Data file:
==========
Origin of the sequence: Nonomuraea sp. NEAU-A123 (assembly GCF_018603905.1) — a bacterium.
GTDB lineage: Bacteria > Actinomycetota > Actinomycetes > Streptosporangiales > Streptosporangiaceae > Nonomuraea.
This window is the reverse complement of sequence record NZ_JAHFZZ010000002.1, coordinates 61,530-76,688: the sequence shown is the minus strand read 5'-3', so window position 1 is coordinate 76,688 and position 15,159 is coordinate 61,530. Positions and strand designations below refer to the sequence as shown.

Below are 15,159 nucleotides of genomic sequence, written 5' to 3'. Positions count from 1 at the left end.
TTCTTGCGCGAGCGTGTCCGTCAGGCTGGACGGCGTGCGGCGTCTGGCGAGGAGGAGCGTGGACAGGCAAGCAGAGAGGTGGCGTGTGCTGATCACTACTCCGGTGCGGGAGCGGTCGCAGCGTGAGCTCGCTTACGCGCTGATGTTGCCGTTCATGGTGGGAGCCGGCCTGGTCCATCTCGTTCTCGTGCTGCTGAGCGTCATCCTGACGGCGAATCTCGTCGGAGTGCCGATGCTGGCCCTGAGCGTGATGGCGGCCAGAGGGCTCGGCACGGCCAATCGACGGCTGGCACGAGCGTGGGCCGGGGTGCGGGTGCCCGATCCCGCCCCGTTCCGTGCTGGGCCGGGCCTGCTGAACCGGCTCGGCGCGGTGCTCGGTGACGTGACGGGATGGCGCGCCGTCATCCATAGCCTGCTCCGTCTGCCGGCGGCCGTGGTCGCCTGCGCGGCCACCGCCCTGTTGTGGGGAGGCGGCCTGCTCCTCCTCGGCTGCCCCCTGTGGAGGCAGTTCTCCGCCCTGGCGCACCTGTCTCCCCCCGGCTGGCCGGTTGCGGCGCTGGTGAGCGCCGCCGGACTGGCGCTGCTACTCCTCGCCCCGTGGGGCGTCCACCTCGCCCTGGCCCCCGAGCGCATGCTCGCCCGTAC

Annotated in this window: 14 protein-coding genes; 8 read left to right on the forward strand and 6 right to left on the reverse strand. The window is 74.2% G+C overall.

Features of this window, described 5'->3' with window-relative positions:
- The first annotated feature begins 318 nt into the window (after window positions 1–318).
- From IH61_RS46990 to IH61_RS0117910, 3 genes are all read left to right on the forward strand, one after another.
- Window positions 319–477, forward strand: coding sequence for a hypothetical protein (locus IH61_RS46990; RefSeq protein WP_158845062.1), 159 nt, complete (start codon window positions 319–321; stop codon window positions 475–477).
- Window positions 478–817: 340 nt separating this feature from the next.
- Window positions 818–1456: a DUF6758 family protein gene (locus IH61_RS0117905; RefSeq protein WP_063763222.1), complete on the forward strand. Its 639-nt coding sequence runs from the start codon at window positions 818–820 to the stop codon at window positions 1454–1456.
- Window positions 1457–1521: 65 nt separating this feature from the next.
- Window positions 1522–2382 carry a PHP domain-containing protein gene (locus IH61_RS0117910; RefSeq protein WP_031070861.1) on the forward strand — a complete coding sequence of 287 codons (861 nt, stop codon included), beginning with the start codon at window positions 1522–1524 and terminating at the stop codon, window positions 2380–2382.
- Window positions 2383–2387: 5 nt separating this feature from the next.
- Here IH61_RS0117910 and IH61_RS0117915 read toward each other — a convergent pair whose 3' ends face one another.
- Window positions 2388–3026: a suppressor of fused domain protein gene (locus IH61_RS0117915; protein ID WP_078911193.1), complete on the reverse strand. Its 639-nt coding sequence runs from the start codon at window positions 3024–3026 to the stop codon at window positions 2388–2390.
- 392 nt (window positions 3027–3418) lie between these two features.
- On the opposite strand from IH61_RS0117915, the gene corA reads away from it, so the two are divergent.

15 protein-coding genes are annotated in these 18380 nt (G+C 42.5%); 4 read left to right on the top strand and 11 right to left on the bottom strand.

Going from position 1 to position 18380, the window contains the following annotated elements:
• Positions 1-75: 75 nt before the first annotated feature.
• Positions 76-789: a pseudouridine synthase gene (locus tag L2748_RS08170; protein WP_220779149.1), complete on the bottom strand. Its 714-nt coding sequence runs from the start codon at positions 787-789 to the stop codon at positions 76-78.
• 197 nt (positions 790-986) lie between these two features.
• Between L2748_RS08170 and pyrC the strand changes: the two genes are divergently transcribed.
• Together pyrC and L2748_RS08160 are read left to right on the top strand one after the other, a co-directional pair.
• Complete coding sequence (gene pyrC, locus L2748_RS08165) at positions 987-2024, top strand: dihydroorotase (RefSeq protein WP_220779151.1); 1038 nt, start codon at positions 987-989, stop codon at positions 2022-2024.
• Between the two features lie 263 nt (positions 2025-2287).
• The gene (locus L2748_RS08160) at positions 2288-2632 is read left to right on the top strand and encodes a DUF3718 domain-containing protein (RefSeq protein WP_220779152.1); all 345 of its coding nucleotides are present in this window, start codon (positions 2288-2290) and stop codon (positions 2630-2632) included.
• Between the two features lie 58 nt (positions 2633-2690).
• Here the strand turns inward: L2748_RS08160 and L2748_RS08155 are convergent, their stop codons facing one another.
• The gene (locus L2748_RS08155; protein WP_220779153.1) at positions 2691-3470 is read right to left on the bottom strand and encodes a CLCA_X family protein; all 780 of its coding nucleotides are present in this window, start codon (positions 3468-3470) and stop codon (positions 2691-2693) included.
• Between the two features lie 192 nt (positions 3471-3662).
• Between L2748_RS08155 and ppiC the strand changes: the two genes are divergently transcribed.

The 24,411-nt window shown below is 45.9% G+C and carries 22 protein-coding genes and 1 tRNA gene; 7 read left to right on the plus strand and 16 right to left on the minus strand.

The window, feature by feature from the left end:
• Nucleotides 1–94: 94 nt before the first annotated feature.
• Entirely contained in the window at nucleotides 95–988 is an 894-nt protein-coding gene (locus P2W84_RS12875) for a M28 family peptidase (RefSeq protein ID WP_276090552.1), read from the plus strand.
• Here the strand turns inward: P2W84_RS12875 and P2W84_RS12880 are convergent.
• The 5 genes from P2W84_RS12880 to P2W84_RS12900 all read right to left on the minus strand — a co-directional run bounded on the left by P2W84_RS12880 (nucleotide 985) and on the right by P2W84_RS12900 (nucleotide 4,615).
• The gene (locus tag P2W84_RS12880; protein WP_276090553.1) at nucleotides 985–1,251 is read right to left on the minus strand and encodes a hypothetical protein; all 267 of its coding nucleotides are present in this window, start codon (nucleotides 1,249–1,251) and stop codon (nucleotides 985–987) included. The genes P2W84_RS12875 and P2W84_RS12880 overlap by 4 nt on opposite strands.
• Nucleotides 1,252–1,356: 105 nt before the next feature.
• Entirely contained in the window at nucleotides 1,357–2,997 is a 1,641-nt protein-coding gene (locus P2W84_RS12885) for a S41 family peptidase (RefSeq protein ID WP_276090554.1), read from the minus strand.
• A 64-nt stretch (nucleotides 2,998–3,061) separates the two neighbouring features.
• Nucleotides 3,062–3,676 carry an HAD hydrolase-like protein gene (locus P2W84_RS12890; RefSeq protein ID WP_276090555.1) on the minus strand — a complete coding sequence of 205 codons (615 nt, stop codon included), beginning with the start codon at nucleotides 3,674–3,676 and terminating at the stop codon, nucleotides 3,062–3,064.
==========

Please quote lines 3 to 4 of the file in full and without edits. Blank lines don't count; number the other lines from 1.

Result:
This window is the reverse complement of sequence record NZ_JAHFZZ010000002.1, coordinates 61,530-76,688: the sequence shown is the minus strand read 5'-3', so window position 1 is coordinate 76,688 and position 15,159 is coordinate 61,530. Positions and strand designations below refer to the sequence as shown.

Below are 15,159 nucleotides of genomic sequence, written 5' to 3'. Positions count from 1 at the left end.